Beer

There are OG beers in craft beer and #FlagshipFebruary wants you pay your respects

11 January, 2019
“I love Hazy IPA’s.” “I hate Hazy IPA’s.” We hear this type of waffling almost daily. In craft beer, it’s either something new, a collaboration, an multi-adjunct experiment, CBD infused or pairs well vegan couscous steamed with local germ root and there's always a split divide of love/hate. This is why the #FlagshipFebruary campaign is so damn refreshing - a call out to grab sixer of an OG beer that got craft beer this far in the first place simply because people loved what was offered.

The idea began with a tweet from beer writer Stephen Beaumont, who was responding to a VinePair article about the struggles of flagship beers to attract increasingly fickle beer drinkers. His campaign has since garnered support from bars who are pledging to offer specials or throw events next month that highlight flagship beers. Forbes, who we kindly picked on for their 2019 craft beer predictions, also threw some love at the campaign. We're good Forbes.

We have no qualms calling the critics of this movement idiots. We are not “saving” any beer that may have run its course. Flagship beers paved an obviously strong and wide road for the now 6,300+ breweries in the U.S. Crazy newbies like Sierra Nevada’s Pale Ale or New Belgium’s Fat Tire once introduced craft beer to a very saturated macro beer universe and did so with an uphill fighting passion to huge fanfare. And guess what any brewer worth their salt today drank to get so inspired to open their own brewery and continue to grow the craft beer industry that we enjoy today? That’s right, these flagships. A quick nod to Pete's Wicked Ale which is long gone but always remembered - thank you Pete Slosberg (who now rocks chocolate and beer pairing events).

If any of these OG beers secretly found their way into new packaging under a new name they could easily be industry leaders for a moment in the sun - hint, hint: 805. When we had limited choice with these OG’s we couldn’t give them enough love and the industry flourished. Now that we have too much choice we couldn’t tell you anything discerning about the last beer we had and the craft beer industry is on a slight downward trend. Hmmm.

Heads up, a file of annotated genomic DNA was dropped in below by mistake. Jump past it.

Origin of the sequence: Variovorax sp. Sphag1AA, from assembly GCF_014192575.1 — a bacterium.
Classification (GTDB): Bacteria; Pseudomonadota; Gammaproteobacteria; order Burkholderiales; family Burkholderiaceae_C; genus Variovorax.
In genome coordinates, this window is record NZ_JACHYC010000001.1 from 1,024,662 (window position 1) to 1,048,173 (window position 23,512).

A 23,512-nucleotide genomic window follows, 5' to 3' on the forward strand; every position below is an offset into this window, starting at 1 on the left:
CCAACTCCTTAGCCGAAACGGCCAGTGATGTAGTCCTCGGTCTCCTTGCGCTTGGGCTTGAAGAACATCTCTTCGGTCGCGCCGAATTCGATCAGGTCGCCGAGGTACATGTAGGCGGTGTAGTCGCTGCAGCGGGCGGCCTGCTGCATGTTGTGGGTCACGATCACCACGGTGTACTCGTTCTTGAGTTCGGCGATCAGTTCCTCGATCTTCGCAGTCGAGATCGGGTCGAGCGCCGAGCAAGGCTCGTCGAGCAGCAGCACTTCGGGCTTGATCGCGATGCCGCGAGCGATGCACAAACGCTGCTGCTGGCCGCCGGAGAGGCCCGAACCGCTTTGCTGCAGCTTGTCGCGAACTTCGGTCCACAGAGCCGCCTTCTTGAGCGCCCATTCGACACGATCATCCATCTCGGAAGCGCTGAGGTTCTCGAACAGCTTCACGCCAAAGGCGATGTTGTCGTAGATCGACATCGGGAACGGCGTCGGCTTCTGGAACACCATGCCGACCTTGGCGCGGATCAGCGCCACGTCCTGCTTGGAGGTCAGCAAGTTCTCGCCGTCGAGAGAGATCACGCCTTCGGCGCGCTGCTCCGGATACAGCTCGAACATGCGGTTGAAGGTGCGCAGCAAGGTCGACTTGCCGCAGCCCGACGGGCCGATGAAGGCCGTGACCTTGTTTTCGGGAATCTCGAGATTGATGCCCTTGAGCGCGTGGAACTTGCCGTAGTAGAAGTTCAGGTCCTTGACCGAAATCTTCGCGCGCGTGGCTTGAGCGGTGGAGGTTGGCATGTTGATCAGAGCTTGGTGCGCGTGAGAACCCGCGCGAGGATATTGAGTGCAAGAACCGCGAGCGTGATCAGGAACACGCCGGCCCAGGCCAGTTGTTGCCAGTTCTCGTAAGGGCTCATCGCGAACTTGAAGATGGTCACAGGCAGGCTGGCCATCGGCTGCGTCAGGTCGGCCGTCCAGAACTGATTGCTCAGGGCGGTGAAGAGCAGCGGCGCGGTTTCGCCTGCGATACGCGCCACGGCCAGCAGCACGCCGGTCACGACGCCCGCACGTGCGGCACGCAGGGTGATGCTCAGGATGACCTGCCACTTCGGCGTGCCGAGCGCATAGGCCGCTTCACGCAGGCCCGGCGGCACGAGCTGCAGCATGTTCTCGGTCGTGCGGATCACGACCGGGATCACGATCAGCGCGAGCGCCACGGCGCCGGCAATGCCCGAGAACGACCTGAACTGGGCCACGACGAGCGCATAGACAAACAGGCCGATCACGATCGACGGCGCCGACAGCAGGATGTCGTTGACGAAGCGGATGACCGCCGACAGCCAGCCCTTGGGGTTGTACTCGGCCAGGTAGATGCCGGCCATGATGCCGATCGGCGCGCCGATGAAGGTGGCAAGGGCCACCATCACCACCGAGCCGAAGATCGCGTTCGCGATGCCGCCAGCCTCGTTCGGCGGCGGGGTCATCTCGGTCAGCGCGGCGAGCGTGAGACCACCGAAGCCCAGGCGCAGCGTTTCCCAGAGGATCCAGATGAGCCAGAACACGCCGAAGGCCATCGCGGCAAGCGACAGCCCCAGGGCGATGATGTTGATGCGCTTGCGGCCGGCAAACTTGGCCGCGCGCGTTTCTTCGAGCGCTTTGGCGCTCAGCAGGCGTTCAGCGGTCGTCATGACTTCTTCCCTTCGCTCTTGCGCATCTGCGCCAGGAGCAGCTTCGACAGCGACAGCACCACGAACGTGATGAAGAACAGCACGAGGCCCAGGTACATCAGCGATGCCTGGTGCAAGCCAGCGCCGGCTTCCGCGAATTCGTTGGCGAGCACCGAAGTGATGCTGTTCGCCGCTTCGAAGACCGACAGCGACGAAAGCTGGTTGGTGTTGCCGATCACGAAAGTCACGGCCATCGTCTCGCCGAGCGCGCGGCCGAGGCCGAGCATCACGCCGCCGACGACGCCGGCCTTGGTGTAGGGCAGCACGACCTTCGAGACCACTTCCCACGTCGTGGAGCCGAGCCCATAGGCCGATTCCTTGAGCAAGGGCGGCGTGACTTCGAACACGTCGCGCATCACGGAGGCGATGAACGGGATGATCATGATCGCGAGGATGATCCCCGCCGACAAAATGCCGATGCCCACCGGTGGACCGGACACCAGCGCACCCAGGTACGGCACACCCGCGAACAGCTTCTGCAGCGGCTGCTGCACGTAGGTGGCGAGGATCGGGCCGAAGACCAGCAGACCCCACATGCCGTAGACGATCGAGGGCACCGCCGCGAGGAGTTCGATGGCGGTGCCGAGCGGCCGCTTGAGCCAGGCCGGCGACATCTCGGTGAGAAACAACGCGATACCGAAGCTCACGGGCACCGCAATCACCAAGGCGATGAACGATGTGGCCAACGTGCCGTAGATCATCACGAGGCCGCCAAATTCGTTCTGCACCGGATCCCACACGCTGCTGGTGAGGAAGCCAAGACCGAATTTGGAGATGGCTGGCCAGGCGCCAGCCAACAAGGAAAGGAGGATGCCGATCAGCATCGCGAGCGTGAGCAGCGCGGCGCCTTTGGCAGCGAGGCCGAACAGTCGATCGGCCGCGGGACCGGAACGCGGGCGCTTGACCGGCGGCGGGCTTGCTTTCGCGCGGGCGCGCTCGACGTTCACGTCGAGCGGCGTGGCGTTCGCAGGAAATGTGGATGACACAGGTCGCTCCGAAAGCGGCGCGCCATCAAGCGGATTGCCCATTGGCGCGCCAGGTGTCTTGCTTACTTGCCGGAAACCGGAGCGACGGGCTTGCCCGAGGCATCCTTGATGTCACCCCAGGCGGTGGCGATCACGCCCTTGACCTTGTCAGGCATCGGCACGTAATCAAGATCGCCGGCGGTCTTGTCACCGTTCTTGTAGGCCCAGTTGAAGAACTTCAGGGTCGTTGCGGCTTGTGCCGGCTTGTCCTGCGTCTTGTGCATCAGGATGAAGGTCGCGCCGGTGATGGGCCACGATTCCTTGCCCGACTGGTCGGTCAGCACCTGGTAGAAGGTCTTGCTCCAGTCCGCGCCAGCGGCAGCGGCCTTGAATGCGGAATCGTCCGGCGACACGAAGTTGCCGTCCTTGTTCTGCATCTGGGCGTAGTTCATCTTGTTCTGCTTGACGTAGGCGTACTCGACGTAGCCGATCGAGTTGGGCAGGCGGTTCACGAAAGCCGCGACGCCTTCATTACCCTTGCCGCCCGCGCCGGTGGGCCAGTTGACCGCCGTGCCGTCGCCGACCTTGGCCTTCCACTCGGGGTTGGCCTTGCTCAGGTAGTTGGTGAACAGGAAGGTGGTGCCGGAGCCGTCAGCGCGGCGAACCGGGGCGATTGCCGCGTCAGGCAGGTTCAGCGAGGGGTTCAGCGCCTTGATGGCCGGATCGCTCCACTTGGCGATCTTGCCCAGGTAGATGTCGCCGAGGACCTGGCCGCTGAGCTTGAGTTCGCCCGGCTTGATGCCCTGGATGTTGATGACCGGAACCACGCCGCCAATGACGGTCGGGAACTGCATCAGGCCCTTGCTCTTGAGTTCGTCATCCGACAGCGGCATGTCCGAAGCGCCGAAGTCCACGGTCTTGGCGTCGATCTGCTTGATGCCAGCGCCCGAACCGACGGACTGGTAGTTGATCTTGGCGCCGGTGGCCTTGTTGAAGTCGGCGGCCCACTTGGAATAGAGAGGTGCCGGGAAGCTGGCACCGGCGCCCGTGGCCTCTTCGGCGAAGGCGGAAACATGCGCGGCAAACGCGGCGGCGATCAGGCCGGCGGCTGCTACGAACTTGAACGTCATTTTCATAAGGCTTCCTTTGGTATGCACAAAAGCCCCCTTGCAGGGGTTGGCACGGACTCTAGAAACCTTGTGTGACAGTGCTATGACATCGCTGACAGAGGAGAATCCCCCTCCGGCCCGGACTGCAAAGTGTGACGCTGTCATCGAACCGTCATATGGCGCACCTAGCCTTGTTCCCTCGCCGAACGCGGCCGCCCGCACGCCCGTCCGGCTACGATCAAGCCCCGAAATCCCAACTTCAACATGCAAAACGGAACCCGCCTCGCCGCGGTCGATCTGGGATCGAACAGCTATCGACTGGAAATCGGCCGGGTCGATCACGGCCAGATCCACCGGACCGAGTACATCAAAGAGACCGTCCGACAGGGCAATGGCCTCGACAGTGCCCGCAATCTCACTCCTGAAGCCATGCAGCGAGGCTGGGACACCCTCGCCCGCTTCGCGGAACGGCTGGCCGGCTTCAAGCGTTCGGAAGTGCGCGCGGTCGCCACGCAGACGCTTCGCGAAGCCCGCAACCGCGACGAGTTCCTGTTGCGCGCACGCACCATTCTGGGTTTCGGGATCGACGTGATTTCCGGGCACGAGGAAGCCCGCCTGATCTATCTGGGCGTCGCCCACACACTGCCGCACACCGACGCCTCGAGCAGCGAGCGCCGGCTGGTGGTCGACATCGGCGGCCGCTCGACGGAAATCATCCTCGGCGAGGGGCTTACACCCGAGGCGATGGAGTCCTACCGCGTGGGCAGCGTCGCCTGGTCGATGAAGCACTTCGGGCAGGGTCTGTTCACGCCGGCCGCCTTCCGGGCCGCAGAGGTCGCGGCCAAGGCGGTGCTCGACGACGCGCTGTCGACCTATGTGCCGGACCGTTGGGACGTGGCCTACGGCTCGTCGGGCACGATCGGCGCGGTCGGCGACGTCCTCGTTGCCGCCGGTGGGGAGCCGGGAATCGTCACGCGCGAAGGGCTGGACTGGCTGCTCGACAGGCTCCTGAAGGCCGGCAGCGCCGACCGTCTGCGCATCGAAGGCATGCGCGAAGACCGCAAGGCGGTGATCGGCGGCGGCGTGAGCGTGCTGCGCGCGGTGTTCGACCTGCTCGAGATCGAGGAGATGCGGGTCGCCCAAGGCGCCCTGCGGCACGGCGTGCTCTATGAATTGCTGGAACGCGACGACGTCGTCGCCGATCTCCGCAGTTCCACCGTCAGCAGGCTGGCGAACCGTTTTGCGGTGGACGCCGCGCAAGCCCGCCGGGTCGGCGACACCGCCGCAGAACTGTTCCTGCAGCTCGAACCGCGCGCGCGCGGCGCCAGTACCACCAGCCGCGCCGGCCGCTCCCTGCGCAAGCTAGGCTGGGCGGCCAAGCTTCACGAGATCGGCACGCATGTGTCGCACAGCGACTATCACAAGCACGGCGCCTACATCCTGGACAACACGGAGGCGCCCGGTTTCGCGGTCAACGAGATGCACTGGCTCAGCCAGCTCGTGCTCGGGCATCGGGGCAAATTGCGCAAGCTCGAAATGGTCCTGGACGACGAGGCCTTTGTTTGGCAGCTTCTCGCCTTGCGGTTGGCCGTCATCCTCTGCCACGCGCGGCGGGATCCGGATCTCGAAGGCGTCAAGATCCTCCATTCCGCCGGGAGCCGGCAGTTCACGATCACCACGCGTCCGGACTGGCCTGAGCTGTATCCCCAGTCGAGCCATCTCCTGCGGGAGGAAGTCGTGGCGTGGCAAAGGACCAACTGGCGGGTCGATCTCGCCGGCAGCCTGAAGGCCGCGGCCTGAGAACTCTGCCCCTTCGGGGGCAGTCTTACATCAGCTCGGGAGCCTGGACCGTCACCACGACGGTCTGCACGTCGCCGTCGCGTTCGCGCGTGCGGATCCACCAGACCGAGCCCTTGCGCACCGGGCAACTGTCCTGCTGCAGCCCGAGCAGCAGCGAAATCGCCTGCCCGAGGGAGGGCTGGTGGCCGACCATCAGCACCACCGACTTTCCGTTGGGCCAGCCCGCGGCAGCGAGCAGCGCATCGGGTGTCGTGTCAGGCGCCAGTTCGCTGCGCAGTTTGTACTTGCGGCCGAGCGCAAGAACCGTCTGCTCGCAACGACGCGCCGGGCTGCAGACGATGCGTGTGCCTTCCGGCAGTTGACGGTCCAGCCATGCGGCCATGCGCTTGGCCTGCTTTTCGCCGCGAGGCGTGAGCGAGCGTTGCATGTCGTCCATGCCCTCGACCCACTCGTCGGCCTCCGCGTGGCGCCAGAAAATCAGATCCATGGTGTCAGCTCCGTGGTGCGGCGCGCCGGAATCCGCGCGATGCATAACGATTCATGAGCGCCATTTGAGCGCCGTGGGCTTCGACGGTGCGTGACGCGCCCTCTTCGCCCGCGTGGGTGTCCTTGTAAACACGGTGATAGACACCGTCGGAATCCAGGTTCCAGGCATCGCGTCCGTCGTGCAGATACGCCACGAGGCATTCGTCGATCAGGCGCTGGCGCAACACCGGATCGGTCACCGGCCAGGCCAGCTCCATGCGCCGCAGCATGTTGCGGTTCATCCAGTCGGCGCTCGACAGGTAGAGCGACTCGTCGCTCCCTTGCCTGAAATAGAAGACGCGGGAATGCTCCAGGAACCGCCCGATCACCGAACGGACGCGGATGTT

If you’re a new home brewer, these flagships are great beers to cut your teeth on some core brewing principals by trying a clone recipe. For experienced craft beer drinkers, going back to the roots of it all can open up a new appreciation for what was created with what was available now that you “know” more about beer. Sam Adams is currently running a national ad campaign talking about the origin of hops that started it all in Boston Lager - and that beer is not on the list of their top performing portfolio pieces by any means.  

Step off your soapbox, carefully dismount from your high horse, go grab a pizza, some friends and a six pack of a craft beer that got us here and if you’re into the photo sharing thing - #FlagshipFebruary with some damn pride!

Here’s a non-exhaustive list of some OG flagship beers to give a shot or reminisce with:

  • Sierra Nevada Pale Ale
  • Anchor Steam
  • New Belgium Fat Tire (side note - 1554 was almost chosen to be the flagship when NB started)
  • Deschutes Black Butte Porter or Mirror Pond Pale Ale
  • Sam Adams Boston Lager
  • Firestone Walker DBA (one of this authors favorites)
  • Widmer Brothers Hefewizen
  • Allagash White
  • Stone IPA
  • Abita Purple Haze
  • Rogue Dead Guy Ale
  • Left Hand Milk Stout
  • Bear Republic Racer 5
  • Yuengling Lager
  • Alaskan Amber


Of course there’s solid flagships from every brewery as well so if you’re near a brewery, visit a local brewery often or are on the way to do some brewery tastings - ask them for their Flagship because they might not be there without it.